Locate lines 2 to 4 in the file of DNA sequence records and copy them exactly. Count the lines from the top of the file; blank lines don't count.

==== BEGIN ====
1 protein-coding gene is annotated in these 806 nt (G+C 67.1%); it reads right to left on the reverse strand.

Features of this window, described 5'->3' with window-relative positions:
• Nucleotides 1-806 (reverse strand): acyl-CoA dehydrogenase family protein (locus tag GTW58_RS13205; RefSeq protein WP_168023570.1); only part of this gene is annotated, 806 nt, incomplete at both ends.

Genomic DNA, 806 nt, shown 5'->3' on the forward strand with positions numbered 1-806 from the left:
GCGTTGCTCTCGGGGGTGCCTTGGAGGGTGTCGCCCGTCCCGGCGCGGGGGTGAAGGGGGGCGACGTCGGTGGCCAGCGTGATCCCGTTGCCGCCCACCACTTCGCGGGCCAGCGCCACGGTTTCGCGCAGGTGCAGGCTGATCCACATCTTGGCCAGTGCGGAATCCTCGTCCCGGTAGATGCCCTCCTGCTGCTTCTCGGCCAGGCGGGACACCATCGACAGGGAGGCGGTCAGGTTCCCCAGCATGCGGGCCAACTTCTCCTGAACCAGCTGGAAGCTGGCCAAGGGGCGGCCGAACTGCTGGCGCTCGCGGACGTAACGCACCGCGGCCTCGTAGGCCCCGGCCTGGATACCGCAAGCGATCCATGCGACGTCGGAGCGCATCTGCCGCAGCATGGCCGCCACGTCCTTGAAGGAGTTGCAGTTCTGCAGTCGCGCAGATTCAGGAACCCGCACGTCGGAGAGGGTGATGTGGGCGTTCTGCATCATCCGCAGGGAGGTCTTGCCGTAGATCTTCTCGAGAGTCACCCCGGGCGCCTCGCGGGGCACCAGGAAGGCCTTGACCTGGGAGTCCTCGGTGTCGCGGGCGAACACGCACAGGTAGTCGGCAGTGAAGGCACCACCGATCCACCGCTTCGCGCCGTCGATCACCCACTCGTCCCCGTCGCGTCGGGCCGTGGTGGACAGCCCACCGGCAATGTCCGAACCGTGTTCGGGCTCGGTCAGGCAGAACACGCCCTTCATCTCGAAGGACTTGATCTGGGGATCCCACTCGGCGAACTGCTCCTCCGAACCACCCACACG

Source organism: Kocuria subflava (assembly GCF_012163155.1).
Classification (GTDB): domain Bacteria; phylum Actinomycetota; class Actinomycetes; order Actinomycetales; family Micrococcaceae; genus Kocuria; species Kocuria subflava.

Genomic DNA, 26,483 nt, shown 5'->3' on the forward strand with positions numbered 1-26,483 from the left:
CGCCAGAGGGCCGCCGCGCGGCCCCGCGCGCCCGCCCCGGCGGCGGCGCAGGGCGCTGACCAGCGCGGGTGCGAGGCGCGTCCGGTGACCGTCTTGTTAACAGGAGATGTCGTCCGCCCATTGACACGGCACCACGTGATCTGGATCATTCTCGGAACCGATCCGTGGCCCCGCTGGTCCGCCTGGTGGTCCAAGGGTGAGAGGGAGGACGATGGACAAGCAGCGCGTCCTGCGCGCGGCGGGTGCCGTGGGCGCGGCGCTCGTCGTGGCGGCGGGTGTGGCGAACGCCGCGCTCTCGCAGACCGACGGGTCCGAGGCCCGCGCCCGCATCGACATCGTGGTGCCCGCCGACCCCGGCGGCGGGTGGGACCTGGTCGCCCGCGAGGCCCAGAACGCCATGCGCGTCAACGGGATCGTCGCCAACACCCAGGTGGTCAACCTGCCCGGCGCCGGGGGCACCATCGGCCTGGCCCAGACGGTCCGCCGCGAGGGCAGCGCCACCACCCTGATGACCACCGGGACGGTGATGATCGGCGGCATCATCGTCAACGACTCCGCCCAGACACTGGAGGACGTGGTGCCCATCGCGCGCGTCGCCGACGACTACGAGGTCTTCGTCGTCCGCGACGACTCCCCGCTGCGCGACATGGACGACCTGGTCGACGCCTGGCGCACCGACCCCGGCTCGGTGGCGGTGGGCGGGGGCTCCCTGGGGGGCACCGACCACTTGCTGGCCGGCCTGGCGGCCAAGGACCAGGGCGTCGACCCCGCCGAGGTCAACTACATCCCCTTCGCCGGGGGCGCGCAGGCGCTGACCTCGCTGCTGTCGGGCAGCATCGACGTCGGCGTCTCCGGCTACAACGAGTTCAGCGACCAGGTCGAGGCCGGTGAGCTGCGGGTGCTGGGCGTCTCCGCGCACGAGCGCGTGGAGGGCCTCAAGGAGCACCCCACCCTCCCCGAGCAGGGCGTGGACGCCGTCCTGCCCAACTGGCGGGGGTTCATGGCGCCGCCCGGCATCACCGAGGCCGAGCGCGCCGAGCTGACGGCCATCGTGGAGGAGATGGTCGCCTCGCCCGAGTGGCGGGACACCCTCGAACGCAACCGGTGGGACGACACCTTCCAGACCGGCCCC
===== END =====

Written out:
Features of this window, described 5'->3' with window-relative positions:
• Nucleotides 1-806 (reverse strand): acyl-CoA dehydrogenase family protein (locus tag GTW58_RS13205; RefSeq protein WP_168023570.1); only part of this gene is annotated, 806 nt, incomplete at both ends.

Genomic DNA, 806 nt, shown 5'->3' on the forward strand with positions numbered 1-806 from the left: